ADANU Ghana – empowerment of communities in Ghana

By Denise Nanni and Milena Rampoldi, ProMosaik. In the following our interview ADANU in Ghana where we talked to Betsy Benoit. She told us: What we do at Adanu is build beyond schools. We use schools as a platform to train entire communities about collaboration, empowerment and creating their own bright future. We would like to thank her for her detailed answers and the photos she sent us.



What are the main problems rural communities face in Ghana?
Inadequate access to quality education
*   Rural schools lack basic infrastructure for teaching and learning. They generally have Primary Classes 1-6, with addition Kindergarten in 2004. Students might travel up to 8 kilometers to the closest Junior High Schools, and most Senior High Schools require children to board there as SHS are few and far between.
*   Students and teachers struggle to get basic curriculum needs, such as textbooks, pencils, chalk and notebooks. Items the curriculum call for in areas such as Science and Creative Arts are rare. For computer learning, teachers usually have to draw the computer components on chalkboards to explain what a computer, mouse and monitor look like.
*   Accommodations for the teachers is also a major problem.  Oftentimes there is no clean water or electricity, and the hut is very basic. Due to the rough conditions, many teachers don’t accept a posting/transfer to rural villages.
Inadequate access to quality health care information
*Most villages don’t have health clinics. To access healthcare people often must travel many kilometers by foot. This is very difficult for someone who is ill, often leading people to rely on local remedies or nothing at all.  
*The distance to the closest health care facility is so far that oftentimes a woman going into labor cannot get there in time for the delivery.
Lack of clean water
*   Most rural communities don’t have access to portable drinking water, leading to illnesses, dehydration, and death.
*   Water sources such as rivers and ponds are usually contaminated because they are also used by cattle, goats and other animals.
*   Clean water sources might exist many kilometers from the village, and water collection becomes a chore taking an entire day. In a village we recently visited, a plea was made by several women to free them of the 6 kilometer walk every day to fetch clean water.  It took time away from their families and other chores, making any hope of a bright future dim.
Lack of alternate source of livelihood besides subsistence seasonal farming
*   Most rural communities’ main occupation is farming. During the dry season farming is very tenuous, adversely affecting their income as well as their own food supply.
*   Other than farming, there are no skills or training in other areas for the youth and women, leading to a pervading sense that nothing will ever change, because it never has.
Inadequate access to government policies and programs
*   Most rural community members don’t feel they have the voice to speak up for themselves.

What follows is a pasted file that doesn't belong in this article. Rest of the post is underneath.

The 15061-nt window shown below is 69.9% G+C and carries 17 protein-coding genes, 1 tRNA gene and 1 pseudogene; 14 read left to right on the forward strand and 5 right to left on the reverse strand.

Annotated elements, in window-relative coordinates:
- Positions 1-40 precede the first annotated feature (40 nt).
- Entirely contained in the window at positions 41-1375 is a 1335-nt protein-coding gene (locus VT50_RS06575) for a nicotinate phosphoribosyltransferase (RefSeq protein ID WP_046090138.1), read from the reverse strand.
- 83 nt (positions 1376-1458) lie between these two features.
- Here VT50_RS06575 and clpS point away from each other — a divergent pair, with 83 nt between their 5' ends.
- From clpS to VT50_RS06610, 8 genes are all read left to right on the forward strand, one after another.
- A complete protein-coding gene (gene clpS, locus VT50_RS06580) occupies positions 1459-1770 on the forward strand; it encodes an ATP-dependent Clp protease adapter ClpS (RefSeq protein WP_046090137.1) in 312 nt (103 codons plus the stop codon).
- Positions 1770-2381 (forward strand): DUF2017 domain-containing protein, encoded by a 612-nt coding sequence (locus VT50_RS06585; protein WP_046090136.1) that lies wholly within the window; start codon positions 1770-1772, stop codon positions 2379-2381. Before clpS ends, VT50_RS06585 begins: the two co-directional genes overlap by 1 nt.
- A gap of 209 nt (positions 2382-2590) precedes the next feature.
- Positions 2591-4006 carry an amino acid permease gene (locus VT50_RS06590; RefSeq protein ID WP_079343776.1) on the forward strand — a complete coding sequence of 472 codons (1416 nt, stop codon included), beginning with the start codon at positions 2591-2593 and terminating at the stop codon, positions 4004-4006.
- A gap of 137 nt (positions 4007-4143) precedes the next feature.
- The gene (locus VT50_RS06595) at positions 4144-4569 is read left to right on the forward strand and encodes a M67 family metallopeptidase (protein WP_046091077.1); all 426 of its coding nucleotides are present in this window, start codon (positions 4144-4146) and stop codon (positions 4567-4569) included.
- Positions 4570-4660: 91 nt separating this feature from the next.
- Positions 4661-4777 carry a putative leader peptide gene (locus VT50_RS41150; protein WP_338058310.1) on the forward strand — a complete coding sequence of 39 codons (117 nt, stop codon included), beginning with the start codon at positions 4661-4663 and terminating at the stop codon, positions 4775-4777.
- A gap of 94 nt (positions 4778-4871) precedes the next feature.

*   Rural areas are known as ‘underserved’. The government doesn’t often make an appearance at smaller sized villages, and in turn the community doesn’t know who to go to or how to ask for help.  Towns and large groups of villages that are fortunate to have the ear of a local government official are much more likely to benefit from government programs, as they know what the programs are, and who to ask to gain access to them.
Inadequate access to sanitation and environmental issues
*   In the Volta Region, toilet facilities are known as a “Place of Convenience”.  Not many exist where Adanu works, meaning that ‘open defecation’ is quite common. If toilets do exist, they are usually communal pit toilets. These types of toilets are smelly, attract flies, and have to be moved regularly.  This leads to filling over untreated human waste, only to repeat the process in 1-5 years.
*   Due to lack of available water and cost, water flushing toilets (Western style) are inappropriate. 

In what does the unique approach of Adanu community development consist of?
Adanu selects communities based on their level of need and willingness to contribute a significant portion of time, labor and materials to the project. Adanu specifically targets communities that have been neglected by the government.
A key component of The Adanu Model is each community must show commitment to their development by contributing materials and labor to the project. In situations where the community cannot provide resources, Adanu will, together with the community, appeal for support from the other government stakeholders.
Community-led working committees are formed, and resources are committed to the project. Community members and leaders drive the project to completion.
o   Adanu engages the community by meeting key stakeholders (Chief and Elders, Teachers, assembly person) to solicit their views and ensure they agree on the project and The Adanu Model before the project is implemented.
o   The Adanu Model starts with a small project (school urinal or water tank) to determine the true level of the community’s commitment and enthusiasm.  The project takes 3-5 days, allowing for Adanu and the stakeholders to measure their ability to complete a project as envisioned.